“We all want treatment to be completed as quickly as possible, but what we need is to have the best and lasting result,” he says. “Our focus is the best possible result in the shortest time.
“Not a day goes by without me doing soft-tissue augmentation,” he continues. “I have gotten very good at hard-tissue augmentation, but I have discovered ways to use soft tissue to compensate that are less invasive, shorter in time, and more predictable. I treat way too many ailing implants in which the shortcoming is the soft tissue. Time is the ultimate judge, and soft tissue is the factor that ties all necessary components of success to the implant in the long term.”
In regard to the pursuit of excellence, Dr. Fava invokes the names of some of the world’s most elite athletes.
“Michael Jordan, the No. 1 player in the world, never became complacent,” he says. “He could find a different gear to keep getting better and better. It was the same with athletes like Kobe Bryant and Kyle Dake [a world-champion wrestler]. It’s almost like they have a religious devotion to perfecting what they do.”
While Dr. Fava doesn’t compare himself to Jordan and the others, he feels the “same obligation to be the best” at what he is doing.
“If I were a painter or plumber,” he adds, “I would be doing the same things I’m doing now—finding ways to continually improve, relentlessly committed to doing the right thing by others, and trying to be a guiding light for my group.”
He wants others to understand his desire to stay true to himself, and to excel on behalf of his patients, his team, and the field to which he has devoted his life. 
While recognized as expert in his field, Dr. Fava believes he still has plenty to learn—and he continues to expand his knowledge base by collaborating with two European clinicians he considers the best in the world. He uses his expertise to “raise the bar” for clinicians near and far, running study clubs to share the latest research, treatment protocols, and practice-management guidelines with other practitioners locally and across the country. He also provides in-depth lectures to peers at events hosted by prestigious organizations such as the American Academy of Periodontology, the governing body of the field of periodontics.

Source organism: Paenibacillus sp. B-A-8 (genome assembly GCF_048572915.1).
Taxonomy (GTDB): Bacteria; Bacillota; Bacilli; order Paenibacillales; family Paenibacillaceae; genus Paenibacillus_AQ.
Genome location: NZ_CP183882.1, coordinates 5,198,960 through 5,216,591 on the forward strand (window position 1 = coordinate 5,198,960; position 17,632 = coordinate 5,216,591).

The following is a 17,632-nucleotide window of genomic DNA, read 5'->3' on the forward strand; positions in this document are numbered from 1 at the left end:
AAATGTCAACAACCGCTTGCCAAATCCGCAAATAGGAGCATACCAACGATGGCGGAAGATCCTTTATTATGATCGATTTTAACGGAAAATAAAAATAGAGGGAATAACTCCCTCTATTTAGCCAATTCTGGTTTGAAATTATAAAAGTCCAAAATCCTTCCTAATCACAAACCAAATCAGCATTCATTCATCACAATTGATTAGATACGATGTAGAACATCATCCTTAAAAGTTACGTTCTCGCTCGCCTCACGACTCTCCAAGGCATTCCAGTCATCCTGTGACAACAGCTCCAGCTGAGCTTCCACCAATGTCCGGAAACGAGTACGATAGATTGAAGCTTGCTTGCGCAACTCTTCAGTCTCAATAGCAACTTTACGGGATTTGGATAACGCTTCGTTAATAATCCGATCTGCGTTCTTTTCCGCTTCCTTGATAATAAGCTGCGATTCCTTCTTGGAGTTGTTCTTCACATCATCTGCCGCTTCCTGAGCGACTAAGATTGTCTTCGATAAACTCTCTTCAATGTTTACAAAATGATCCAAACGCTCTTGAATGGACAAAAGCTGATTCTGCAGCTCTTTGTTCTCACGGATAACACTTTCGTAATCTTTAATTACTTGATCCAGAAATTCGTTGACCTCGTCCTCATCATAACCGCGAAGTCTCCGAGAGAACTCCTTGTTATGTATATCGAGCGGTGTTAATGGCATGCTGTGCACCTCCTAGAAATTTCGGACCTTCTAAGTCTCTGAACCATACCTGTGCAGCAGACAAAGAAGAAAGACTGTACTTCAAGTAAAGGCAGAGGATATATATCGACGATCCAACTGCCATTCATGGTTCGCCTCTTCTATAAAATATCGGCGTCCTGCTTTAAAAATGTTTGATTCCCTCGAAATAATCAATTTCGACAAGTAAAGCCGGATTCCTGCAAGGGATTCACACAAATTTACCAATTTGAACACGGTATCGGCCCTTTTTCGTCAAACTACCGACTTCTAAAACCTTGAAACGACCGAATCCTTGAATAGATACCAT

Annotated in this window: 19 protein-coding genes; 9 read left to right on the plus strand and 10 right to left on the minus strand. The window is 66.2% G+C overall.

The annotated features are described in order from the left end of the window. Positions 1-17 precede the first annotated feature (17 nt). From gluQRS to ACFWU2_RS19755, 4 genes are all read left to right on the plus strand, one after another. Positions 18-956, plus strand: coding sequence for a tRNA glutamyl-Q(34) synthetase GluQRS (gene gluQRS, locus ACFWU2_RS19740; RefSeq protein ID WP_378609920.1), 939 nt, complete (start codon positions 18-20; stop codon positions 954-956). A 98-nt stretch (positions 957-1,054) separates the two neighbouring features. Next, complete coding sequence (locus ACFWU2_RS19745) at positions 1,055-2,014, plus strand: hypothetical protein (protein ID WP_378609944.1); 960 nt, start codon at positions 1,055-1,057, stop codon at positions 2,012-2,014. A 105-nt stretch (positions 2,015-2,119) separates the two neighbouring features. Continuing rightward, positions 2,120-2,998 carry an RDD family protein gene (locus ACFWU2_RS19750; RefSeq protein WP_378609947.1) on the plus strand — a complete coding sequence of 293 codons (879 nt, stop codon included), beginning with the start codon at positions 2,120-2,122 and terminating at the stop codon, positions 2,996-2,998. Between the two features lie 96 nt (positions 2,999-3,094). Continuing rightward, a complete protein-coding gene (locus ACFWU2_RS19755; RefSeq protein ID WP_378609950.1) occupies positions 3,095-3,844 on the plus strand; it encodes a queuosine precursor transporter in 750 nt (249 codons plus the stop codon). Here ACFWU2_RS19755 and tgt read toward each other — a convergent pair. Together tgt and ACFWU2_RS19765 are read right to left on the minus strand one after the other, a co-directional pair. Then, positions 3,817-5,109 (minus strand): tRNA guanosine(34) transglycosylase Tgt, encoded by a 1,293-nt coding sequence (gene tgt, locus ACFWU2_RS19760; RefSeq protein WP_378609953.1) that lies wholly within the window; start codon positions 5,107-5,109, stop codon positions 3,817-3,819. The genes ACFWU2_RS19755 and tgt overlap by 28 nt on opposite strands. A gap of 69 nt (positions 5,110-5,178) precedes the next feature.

Most of Dr. Fava’s energy is devoted to ensuring the highest-level care to patients at his practice’s two offices, which provide dental implant surgery, cosmetic services, and reconstructive or regenerative periodontal therapies. This includes teaming closely with two fellow periodontists, Eric F. Schoenebeck, D.M.D., and Dmitriy Klass, D.D.S.
“Eric, Dmitriy, and I have a strong relationship,” Dr. Fava says. “We are all behind one another and don’t practice in a vacuum. We share cases which play to one another’s strengths and review cases together. It’s important that our patients and referring doctors have confidence in the practice as a whole. Our practice is a demanding one, and it is my responsibility to be sure our doctors are aligned as much as possible. Committing to our time together with technique and case review is how we raise the bar for everyone.
“I’m doing work that I can be proud of, and I think everyone in our practice would say the same,” he continues. “We treat people as people, not patients, so our driving factor is the knowledge that the mouth we’re working on is connected to a whole person. Our patients know that we’ve got their backs, and we are going to do right by them and make sure they come away from the experience with the best possible result.”
Pennsylvania Center for Dental Implants and Periodontics
Einstein Center One, Suite 211-212
9880 Bustleton Ave.
Philadelphia, PA 19115
(215) 677-8686
140 E. Butler Ave.
Ambler, PA 19002
(215) 643-4393
Photo by Jeff Anderson
Published (and copyrighted) in Suburban Life, September 2023.